As pointed out by Makoto, on this question about power series rings and the axiom of choice, an idea I had needed the axiom of dependent choice to work. However, the construction raises another interesting problem which I'm hopeful is easier to solve.

Let $A$ be a commutative ring with $1$. Let $I\in A[[x]]$ be a finitely generated ideal of the power series ring. If we don't assume the axiom of dependent choice, is it possible to have an element $f(x)\in A[[x]]\setminus I$ such that for every $n\in \mathbb{N}$ there exists $f_n(x)\in I$ with $x^n|(f(x)-f_n(x))$?

Intuitively, this says that we can build a linear combination, from the generators of $I$, which matches $f$ to any finite degree, but there is no combination that matches $f$ completely. If we write $I=(g_1(x),\ldots, g_k(x))$ and we let $I'$ be the ideal generated by the coefficients of all the $g$'s and $f$, I'm most interested in the case when the leading terms of $g_1(x),\ldots, g_k(x)$ generate $I'$. In this case, the linear combinations can be built up in compatible ways (degree by degree), but could it still not be possible to get all of $f$?

Edited to add: Here is an even simpler question. Let $a\in A$ and let $f(x)\in A[[x]]$ be such that every coefficient of $f(x)$ lives in the ideal generated by $a$. Can we say that $f$ lives in the ideal generated by $a$, without using a choice axiom?


I believe the answer to your simpler question is "no:" Fix an infinite sequence of sets $A_i$ ($i\in\omega$) for which no choice function exists. Now let $A$ be the free commutative ring generated by the set $$(\bigcup A_i)\cup\{d_i: i\in\omega\}\cup\{c\},$$ modulo the relations $$ca=d_i\quad\mbox{ for every }i\in\omega, a\in A_i.$$ Now each coefficient of the power series $$\sum_{i\in\omega}d_ix^i$$ is a multiple of $c$, but the whole series does not live in the ideal generated by $c$.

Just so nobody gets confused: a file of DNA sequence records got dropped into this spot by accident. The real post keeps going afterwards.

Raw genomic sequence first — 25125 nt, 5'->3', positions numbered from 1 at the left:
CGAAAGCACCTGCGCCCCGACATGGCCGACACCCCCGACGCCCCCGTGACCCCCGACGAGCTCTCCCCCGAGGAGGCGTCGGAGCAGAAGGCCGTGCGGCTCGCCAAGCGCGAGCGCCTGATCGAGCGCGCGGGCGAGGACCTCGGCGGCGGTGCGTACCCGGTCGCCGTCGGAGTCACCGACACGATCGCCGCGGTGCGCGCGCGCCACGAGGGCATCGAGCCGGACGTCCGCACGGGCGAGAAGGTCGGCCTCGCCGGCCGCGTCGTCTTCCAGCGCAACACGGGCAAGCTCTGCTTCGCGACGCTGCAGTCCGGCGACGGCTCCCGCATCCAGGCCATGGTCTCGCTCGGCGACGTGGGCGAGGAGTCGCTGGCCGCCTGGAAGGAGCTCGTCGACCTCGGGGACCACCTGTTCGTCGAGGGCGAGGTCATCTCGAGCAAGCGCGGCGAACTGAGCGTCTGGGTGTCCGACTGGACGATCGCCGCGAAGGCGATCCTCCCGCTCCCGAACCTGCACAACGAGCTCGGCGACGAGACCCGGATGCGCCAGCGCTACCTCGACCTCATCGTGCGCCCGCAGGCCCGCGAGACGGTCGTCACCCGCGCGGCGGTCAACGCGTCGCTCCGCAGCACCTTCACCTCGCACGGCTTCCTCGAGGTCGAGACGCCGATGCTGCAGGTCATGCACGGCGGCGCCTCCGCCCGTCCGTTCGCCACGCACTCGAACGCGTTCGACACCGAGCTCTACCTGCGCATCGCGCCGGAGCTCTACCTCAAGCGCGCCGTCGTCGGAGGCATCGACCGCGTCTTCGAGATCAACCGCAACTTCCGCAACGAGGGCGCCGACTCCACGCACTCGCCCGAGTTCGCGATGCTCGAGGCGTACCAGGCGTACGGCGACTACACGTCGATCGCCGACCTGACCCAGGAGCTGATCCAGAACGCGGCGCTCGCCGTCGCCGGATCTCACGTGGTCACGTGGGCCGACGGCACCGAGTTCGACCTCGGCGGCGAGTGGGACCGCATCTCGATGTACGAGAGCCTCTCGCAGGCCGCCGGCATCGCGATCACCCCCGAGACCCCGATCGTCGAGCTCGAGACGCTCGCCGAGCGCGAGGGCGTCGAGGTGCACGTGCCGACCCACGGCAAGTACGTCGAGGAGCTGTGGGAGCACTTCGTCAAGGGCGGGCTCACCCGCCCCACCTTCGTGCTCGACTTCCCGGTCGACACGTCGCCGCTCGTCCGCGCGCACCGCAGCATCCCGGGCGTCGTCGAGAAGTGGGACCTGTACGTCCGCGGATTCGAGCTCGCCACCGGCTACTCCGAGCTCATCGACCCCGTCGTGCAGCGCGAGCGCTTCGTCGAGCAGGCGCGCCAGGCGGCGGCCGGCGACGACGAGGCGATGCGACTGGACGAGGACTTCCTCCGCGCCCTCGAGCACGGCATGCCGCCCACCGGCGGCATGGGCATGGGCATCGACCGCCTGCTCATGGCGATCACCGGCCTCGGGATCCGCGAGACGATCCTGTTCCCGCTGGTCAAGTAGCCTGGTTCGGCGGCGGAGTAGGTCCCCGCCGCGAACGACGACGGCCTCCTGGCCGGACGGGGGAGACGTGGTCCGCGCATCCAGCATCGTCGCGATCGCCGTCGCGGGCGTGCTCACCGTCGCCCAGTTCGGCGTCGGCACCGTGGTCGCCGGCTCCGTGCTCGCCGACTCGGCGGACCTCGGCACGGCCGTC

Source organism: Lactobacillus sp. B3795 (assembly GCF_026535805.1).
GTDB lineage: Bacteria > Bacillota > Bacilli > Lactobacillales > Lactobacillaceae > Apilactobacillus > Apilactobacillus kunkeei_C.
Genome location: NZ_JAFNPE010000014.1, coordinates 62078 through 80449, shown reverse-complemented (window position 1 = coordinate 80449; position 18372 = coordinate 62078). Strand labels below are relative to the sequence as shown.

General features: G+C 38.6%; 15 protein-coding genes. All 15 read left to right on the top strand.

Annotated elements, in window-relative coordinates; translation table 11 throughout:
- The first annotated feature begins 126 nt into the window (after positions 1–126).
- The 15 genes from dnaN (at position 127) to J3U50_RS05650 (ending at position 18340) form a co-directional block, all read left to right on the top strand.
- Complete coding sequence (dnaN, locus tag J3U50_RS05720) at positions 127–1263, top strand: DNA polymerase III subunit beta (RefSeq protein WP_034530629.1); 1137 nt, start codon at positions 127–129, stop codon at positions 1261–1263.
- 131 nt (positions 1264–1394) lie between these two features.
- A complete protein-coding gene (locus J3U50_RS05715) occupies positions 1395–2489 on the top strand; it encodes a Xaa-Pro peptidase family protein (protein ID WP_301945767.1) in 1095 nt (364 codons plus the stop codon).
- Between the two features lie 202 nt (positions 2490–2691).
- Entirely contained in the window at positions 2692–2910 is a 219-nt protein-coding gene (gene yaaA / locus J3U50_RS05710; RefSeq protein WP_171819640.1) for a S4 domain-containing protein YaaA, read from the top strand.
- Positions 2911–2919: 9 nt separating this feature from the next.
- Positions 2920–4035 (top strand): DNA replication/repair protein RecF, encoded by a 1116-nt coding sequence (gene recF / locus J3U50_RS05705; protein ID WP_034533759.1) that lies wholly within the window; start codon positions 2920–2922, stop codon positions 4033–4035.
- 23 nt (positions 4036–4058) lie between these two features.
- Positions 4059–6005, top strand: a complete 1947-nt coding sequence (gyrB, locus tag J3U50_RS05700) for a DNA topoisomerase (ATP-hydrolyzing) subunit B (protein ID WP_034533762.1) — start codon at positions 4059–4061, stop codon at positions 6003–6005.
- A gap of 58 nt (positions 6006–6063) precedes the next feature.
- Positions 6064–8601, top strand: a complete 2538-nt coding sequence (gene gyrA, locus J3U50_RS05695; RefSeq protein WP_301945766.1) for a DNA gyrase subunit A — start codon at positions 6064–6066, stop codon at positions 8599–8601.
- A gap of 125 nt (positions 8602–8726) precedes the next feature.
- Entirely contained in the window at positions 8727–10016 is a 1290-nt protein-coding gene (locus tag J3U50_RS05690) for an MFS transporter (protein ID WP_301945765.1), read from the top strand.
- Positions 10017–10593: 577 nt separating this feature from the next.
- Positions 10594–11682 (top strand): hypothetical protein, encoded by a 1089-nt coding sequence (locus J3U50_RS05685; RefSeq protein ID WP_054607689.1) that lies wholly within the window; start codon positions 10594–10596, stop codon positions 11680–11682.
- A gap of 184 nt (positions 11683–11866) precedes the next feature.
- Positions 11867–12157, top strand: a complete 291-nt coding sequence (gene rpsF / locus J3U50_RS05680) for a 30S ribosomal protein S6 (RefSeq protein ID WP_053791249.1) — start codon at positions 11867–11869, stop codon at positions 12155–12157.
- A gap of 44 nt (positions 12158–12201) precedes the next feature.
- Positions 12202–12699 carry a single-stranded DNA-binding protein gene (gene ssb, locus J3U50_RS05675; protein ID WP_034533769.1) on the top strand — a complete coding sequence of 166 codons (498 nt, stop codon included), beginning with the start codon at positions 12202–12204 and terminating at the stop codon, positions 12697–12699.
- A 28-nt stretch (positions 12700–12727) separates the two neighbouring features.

I might be missing something?

  • $\begingroup$ This is what I thought must happen. Glad to see a quick answer. (This, of course, answers all the other more complicated questions as well.) $\endgroup$ – Pace Nielsen Jan 22 '15 at 18:28
  • 1
    $\begingroup$ Actually, note that this establishes an equivalence: the statement "if every coefficient of the powerseries is a multiple of $c$, then the series is a multiple of $c$" is equivalent (over ZF) to the axiom of countable choice. And, if we generalize the class of formal power series to index sets other than $\omega$ in the natural way, we get equivalences with other forms of choice, too. $\endgroup$ – Noah Schweber Jan 22 '15 at 19:40
  • $\begingroup$ The construction I'm familiar with (namely, the Malcev-Neumann series) depends on supports which are well-ordered. So while you can get more general equivalences, I believe there may be some natural (algebraic) limitations. $\endgroup$ – Pace Nielsen Jan 22 '15 at 20:15
  • 1
    $\begingroup$ I was thinking in a slightly different direction: off the top of my head, I think we have a reasonable ring of power series for any index set $I$ which is the underlying set of a monoid $(I, *)$ such that for each $x$ in $I$, there are only finitely many pairs $y_1, y_2$ with $y_1*y_2=x$. But maybe there's another obstacle? $\endgroup$ – Noah Schweber Jan 22 '15 at 20:20
  • $\begingroup$ That will also work. There is no obstacle in that construction (other than finding the appropriate monoid $I$ corresponding to the choice axiom you want). $\endgroup$ – Pace Nielsen Jan 22 '15 at 20:38

Your Answer

By clicking “Post Your Answer”, you agree to our terms of service, privacy policy and cookie policy

Not the answer you're looking for? Browse other questions tagged or ask your own question.